The Daily Mail ran a second story last week that touches upon these issues. “History’s repeating itself: Ex-Archbishop tells of the Queen’s ‘despair’ over Charles’s split from Diana and love for Camilla in a revealing new biography” offers excepts of a new biography of the Queen.

A new biography of the Queen reveals for the first time her despair over the divorce of Prince Charles and Princess Diana, and the Monarch’s fears that  her eldest son was about to ‘throw  everything away’.

In Elizabeth The Queen, by Sally Bedell Smith, the former Archbishop of Canterbury, Lord Carey, recalls the moment that the Queen finally confronted the problems in her son’s marriage. The Archbishop reveals she was terrified that history was about to repeat itself – that Prince Charles would give up his place in the line of succession for Camilla, just as King Edward VIII gave up the throne in 1936 to marry his mistress, Wallis Simpson.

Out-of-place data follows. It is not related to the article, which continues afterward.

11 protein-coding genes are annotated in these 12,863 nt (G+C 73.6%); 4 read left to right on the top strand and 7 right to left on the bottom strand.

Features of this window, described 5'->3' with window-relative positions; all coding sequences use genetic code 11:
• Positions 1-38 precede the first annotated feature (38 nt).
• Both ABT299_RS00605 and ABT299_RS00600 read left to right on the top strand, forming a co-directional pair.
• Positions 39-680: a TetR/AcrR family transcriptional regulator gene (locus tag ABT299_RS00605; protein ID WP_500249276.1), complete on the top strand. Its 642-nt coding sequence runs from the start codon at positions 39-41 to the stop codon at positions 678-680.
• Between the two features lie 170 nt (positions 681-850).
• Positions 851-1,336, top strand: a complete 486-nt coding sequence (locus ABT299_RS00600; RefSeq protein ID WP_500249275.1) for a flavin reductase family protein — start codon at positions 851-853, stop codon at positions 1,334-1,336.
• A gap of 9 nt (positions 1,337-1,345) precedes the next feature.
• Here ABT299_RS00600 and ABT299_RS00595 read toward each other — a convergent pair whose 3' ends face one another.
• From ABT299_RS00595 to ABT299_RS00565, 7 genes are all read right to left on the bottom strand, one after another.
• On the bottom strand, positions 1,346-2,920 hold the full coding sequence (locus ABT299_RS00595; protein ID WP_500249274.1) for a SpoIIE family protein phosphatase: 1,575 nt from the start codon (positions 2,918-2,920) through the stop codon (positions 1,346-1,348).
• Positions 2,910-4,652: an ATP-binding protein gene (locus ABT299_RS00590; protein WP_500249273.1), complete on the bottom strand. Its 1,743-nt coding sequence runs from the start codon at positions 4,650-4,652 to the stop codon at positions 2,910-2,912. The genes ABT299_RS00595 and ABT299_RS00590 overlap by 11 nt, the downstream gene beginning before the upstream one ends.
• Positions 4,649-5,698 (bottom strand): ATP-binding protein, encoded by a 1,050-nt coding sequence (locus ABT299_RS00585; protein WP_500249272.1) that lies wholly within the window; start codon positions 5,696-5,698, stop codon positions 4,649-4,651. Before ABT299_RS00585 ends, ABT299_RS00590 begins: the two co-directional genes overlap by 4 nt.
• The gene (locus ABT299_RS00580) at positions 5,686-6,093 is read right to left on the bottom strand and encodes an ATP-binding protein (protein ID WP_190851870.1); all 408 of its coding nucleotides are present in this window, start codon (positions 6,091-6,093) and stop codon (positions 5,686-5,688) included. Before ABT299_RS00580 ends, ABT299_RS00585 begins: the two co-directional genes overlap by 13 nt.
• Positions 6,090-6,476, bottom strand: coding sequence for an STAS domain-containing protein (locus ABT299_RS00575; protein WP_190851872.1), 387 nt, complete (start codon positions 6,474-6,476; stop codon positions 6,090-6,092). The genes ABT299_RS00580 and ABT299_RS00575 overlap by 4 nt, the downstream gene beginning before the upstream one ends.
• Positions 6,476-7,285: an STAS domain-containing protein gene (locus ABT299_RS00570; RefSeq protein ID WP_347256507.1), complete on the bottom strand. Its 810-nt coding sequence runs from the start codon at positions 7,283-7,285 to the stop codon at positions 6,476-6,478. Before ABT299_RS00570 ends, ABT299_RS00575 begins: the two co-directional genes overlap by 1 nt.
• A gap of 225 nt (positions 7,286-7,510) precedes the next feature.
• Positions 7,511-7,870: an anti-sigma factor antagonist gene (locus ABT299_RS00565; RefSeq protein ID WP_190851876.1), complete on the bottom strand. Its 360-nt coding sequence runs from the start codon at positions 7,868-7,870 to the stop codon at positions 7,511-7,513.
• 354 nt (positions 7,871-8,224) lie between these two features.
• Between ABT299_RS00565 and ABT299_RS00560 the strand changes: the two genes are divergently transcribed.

Lord Carey says: ‘There was a moment when we were talking very candidly about divorce. I remember her sighing and saying, “History is repeating itself.” I saw despair. What she was talking about was the Duke and Duchess of Windsor.

‘She was concerned that if they divorced, Charles would marry Camilla. She thought Charles was in danger of throwing everything out of the window by rejecting Diana and forging another relationship.’

In this naughty vicar story there are some strong echoes of the Charles/Diana/Camilla affair — Canon Clitherow after all is a chaplain to the Queen, as well as underlying religion motifs.